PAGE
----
Tuesday, July 14, 2009

An Aesthetic Singularity

As he always does, Pinocchio Blog goes deeper than most into the tragic life and death of Michael Jackson:
The point of a successful aesthetic singularity is that it crosses over directly into the form of the universal, without all those mediations that usually come between. Something is so absolutely unique (even when we can trace all the sources from which it arose) and so absolutely, achingly, joyously or heart-wrenchingly right, or just itself, that it becomes a kind of universal value. (In philosophical terms, this is what Kant was getting at with his insistence upon the universal communicability of an aesthetic judgment devoid of cognitive principles and rules; or what Badiou is getting at when he speaks of an event; or what Deleuze was getting in his account of what he called “counter-actualization”). There was a kind of crack or a rupture, something absolutely inimitable in the way it was inscribed in Michael Jackson’s own body, and proliferated throughout that body’s performance. But balanced on the edge in this way, always just short of collapse, it was something that resonated with “everybody” (and in Michael Jackson’s case, the empirical extent of this "everybody" was larger than it had ever been before, and larger, probably, than it will ever be again, at least in any future continuous with our present).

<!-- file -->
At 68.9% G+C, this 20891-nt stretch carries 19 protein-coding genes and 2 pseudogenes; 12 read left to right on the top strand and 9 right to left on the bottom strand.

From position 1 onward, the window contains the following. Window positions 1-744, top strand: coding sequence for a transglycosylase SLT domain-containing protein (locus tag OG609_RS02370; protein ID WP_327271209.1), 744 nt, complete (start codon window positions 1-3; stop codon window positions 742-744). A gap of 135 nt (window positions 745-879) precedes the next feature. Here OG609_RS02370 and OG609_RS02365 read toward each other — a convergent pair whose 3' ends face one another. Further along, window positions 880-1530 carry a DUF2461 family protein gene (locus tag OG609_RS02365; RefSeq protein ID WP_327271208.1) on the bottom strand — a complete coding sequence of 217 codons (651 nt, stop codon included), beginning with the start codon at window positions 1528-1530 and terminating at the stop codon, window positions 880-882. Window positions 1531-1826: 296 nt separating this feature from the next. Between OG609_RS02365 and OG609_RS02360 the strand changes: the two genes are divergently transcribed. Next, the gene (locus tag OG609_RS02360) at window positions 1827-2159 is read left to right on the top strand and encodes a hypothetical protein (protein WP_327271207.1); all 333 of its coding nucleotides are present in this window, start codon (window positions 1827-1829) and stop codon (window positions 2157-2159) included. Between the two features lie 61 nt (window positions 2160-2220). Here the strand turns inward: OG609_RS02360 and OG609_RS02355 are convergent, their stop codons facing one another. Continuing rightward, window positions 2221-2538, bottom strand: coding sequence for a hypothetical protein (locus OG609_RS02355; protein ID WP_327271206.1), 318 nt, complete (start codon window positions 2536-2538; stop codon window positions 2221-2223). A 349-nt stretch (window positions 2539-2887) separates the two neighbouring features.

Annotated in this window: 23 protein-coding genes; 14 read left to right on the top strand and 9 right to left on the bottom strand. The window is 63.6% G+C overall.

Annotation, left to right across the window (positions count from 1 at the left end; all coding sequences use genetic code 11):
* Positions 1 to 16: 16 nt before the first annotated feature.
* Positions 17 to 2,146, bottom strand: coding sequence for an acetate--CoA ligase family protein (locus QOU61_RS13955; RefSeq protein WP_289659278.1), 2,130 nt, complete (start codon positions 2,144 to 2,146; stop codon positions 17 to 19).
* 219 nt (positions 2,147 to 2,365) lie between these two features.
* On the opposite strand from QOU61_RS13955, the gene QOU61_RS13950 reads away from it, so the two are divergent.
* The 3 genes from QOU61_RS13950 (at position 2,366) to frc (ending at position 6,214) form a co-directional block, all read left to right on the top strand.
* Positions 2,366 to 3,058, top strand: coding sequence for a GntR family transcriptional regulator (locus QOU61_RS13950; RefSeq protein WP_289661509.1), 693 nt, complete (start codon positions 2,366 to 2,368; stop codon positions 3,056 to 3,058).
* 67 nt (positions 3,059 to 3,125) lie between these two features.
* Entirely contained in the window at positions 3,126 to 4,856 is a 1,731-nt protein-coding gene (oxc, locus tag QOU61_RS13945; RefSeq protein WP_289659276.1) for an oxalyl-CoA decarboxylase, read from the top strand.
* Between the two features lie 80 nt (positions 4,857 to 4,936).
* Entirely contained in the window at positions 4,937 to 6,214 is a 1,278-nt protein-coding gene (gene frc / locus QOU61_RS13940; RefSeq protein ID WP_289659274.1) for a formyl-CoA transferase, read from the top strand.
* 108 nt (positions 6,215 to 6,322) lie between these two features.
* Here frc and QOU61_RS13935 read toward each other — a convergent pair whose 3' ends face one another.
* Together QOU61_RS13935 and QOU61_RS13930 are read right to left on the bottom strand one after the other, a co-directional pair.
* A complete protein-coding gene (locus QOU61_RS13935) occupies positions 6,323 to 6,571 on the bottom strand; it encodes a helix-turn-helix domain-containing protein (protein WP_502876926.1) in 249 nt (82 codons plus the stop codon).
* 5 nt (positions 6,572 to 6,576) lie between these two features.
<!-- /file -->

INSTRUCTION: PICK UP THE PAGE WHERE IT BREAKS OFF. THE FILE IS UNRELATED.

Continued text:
It was good to read this a couple of weeks after the fact, now that the post-death media spectacle itself has died down. When the death came into public view, I was living in a place with no Internet or cable TV which was a kind of Godsend.

One thing about Michael that Pinocchio Blog also points out is that the kind of aesthetic singularity that he represented and the way he located a global "everybody" as his audience (in the same way that, say, The Beatles, did) can never really happen again in Internet culture with its niche marketing and fragmented yet still semi-linkable communities of interest. No matter what you may have thought of his talent or monstrously physical transformation over the latter years of his life, there will never again be a superstar like Michael Jackson in any of our lifetimes.

Where were you in 82?

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